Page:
Some communication channels have prevented the useless escalation in Gaza. Local Christians are active boosting interfaith and social relations. The unity among Churches is "fundamental" to ensure a future in the region. The apostolic administrator of the Latin Patriarchy of Jerusalem bears witness.
Jerusalem (AsiaNews) - New violence in Gaza "would only cause more bloodshed for no good reason"; indeed, nothing has changed "on the ground,” said Mgr Pierbattista Pizzaballa, apostolic administrator of the Latin Patriarchate of Jerusalem. Speaking to AsiaNews, he notes that “everyone has come to this conclusion”.
The Holy Land needs stability because "no one has talked about peace talks, negotiations, the search for dialogue for years". Yet, “there are underground channels of communication” that helped quell the recent violent outburst.
On 24 June 2016, the former Custos of the Holy Land was appointed apostolic administrator of the Latin Patriarchate of Jerusalem, whose see was left vacant following the resignation of Patriarch Fouad Twal due to the age limit. The 53-year-old was consecrated bishop on 10 September 2016 in the cathedral of Bergamo (Italy), his diocese of origin.
An expert in Jewish culture, he has taught Biblical Hebrew at the Franciscan Faculty of Biblical and Archaeological Sciences in Jerusalem and maintains many relations with prominent Israeli Jewish figures. Here is his interview with AsiaNews:
Your Excellency, what atmosphere did you find in Gaza during your recent visit?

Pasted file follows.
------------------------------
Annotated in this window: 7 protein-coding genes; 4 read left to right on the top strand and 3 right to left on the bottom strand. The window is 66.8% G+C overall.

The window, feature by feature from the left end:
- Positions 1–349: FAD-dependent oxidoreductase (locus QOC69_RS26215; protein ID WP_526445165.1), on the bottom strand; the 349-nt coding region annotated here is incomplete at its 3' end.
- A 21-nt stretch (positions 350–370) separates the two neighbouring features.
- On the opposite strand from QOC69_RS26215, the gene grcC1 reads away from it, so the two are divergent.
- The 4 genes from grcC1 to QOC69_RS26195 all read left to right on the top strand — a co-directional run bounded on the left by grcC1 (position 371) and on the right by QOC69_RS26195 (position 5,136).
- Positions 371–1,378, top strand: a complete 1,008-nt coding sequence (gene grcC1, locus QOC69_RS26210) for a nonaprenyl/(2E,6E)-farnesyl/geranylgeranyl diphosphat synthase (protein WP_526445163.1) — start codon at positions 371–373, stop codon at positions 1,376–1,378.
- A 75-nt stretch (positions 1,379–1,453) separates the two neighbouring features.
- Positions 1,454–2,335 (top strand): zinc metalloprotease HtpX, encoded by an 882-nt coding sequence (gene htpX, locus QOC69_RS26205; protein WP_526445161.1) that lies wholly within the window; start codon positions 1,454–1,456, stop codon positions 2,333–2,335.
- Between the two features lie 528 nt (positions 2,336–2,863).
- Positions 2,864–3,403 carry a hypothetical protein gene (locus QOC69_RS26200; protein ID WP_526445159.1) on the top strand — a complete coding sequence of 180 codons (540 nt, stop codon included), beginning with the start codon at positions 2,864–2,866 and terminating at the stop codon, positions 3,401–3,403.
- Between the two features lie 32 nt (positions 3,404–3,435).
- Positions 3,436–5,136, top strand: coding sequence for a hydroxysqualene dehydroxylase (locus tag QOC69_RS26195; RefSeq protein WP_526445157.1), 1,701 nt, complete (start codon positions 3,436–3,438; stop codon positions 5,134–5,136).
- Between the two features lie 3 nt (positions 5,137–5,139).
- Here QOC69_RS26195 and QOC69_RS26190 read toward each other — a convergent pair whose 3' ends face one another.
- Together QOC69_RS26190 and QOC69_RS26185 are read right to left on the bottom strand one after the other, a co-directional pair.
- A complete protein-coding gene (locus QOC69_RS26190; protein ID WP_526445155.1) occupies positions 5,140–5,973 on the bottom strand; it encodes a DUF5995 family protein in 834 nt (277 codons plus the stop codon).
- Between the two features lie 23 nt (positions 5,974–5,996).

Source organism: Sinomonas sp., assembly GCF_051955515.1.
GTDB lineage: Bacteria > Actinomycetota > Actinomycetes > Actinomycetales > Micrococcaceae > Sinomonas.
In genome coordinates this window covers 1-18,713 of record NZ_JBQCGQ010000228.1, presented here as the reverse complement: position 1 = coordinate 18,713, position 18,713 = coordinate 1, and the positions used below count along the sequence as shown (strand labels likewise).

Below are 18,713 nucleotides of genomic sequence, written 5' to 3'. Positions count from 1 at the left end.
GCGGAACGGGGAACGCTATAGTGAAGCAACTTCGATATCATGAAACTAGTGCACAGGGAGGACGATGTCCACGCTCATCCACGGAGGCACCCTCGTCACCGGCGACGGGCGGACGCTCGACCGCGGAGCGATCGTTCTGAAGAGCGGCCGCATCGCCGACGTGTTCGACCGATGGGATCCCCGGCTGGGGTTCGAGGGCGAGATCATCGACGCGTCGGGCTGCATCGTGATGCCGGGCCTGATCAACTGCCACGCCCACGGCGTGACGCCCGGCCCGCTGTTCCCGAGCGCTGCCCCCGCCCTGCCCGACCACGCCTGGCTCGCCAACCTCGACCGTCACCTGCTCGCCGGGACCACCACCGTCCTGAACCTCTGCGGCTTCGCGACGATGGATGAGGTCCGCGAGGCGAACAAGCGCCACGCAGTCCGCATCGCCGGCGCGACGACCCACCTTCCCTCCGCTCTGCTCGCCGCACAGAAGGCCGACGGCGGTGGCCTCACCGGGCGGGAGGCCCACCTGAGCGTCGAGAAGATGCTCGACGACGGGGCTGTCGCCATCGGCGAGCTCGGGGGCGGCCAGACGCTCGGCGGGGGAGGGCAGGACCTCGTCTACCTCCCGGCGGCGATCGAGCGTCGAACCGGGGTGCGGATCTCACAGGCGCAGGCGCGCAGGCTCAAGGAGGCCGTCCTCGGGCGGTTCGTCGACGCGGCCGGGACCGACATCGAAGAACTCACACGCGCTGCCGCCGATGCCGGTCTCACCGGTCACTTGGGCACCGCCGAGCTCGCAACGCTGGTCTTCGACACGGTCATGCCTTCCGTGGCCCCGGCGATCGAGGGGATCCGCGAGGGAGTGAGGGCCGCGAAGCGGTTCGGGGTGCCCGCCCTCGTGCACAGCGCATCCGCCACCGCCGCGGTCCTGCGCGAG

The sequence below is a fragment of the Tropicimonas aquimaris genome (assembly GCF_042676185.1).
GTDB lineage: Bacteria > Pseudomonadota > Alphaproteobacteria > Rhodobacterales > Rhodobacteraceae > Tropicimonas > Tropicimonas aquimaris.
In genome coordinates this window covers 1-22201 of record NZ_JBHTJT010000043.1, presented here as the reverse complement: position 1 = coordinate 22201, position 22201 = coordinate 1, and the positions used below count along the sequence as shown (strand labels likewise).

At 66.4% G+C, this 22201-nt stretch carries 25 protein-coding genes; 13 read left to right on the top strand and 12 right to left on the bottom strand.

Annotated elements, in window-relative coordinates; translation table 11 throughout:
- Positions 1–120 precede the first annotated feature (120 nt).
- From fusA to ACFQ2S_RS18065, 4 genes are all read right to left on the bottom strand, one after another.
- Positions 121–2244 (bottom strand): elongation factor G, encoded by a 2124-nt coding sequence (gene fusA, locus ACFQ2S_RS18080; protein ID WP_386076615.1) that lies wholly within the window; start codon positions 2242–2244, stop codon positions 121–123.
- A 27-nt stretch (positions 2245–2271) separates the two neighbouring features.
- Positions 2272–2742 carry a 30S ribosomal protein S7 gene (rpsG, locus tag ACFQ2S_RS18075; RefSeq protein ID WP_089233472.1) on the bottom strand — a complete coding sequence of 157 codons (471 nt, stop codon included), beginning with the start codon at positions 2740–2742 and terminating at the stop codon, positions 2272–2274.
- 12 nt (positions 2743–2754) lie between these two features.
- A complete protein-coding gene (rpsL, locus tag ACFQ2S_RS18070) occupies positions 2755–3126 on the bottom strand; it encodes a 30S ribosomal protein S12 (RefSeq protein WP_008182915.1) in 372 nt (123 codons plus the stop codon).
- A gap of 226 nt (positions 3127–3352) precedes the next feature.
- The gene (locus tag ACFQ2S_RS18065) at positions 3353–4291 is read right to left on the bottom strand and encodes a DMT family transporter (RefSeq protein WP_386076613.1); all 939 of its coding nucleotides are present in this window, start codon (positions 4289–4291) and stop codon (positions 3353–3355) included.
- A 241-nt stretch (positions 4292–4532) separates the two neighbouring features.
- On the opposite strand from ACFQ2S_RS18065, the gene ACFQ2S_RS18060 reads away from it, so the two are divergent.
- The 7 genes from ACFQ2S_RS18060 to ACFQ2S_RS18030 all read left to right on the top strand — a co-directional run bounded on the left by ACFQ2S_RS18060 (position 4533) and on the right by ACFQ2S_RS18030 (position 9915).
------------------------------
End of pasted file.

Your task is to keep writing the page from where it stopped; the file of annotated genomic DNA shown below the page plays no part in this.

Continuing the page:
The Christian community is small, just over 800 people, living in a surreal situation. Gaza’s reality touches everyone: no work, few prospects and being Christian makes everything even more difficult because they are not given jobs. From a social and economic point of view it is a fairly complicated situation. This said, I found them very united. I found an active community; the churchyard is always full of children. They are well organised and from this point of view they can protect and help each other. This point is real and important.
What value do their presence and testimony have today in the Strip?
As I said, they are 800 against two million people; so, the relationship is already evident in the numbers. Nonetheless, there are three Christian schools, one house for the disabled, twelve very active nuns, and an important Christian (Anglican) hospital. Despite this very small presence, the community is very active and lively. One trait of the Christians of the Holy Land is that they are never idle. They work not only to maintain their presence and their history, but also to boost interfaith and social relations.
Thus, theirs is an evangelisation through action, as is often the case in a Middle East with a Muslim majority ...
Exactly! This is the only clear attitude we can have to affirm who we are and to whom we belong.
Mgr Pizzaballa, did you expect such a sudden burst of violence?